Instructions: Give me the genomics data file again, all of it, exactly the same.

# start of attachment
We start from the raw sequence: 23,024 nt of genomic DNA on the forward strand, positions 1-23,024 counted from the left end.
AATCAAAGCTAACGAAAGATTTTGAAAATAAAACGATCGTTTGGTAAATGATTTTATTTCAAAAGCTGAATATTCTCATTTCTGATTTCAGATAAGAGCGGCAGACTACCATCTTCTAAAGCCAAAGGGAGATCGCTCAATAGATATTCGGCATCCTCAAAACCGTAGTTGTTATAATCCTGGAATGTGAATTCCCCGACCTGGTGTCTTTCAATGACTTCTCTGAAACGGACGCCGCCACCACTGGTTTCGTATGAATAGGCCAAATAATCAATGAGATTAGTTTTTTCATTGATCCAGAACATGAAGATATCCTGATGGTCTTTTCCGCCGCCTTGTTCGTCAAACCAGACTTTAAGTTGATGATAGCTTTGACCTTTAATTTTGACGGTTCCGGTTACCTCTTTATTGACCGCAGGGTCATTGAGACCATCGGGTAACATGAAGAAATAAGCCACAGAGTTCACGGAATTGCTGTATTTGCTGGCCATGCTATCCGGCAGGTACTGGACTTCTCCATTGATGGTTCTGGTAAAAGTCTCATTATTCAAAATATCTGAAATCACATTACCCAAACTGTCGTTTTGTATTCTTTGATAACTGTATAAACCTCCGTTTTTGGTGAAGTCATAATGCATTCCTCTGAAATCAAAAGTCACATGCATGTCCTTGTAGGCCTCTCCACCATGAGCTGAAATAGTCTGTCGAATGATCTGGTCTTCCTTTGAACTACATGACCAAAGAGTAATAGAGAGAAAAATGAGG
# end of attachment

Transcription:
We start from the raw sequence: 23,024 nt of genomic DNA on the forward strand, positions 1-23,024 counted from the left end.
AATCAAAGCTAACGAAAGATTTTGAAAATAAAACGATCGTTTGGTAAATGATTTTATTTCAAAAGCTGAATATTCTCATTTCTGATTTCAGATAAGAGCGGCAGACTACCATCTTCTAAAGCCAAAGGGAGATCGCTCAATAGATATTCGGCATCCTCAAAACCGTAGTTGTTATAATCCTGGAATGTGAATTCCCCGACCTGGTGTCTTTCAATGACTTCTCTGAAACGGACGCCGCCACCACTGGTTTCGTATGAATAGGCCAAATAATCAATGAGATTAGTTTTTTCATTGATCCAGAACATGAAGATATCCTGATGGTCTTTTCCGCCGCCTTGTTCGTCAAACCAGACTTTAAGTTGATGATAGCTTTGACCTTTAATTTTGACGGTTCCGGTTACCTCTTTATTGACCGCAGGGTCATTGAGACCATCGGGTAACATGAAGAAATAAGCCACAGAGTTCACGGAATTGCTGTATTTGCTGGCCATGCTATCCGGCAGGTACTGGACTTCTCCATTGATGGTTCTGGTAAAAGTCTCATTATTCAAAATATCTGAAATCACATTACCCAAACTGTCGTTTTGTATTCTTTGATAACTGTATAAACCTCCGTTTTTGGTGAAGTCATAATGCATTCCTCTGAAATCAAAAGTCACATGCATGTCCTTGTAGGCCTCTCCACCATGAGCTGAAATAGTCTGTCGAATGATCTGGTCTTCCTTTGAACTACATGACCAAAGAGTAATAGAGAGAAAAATGAGG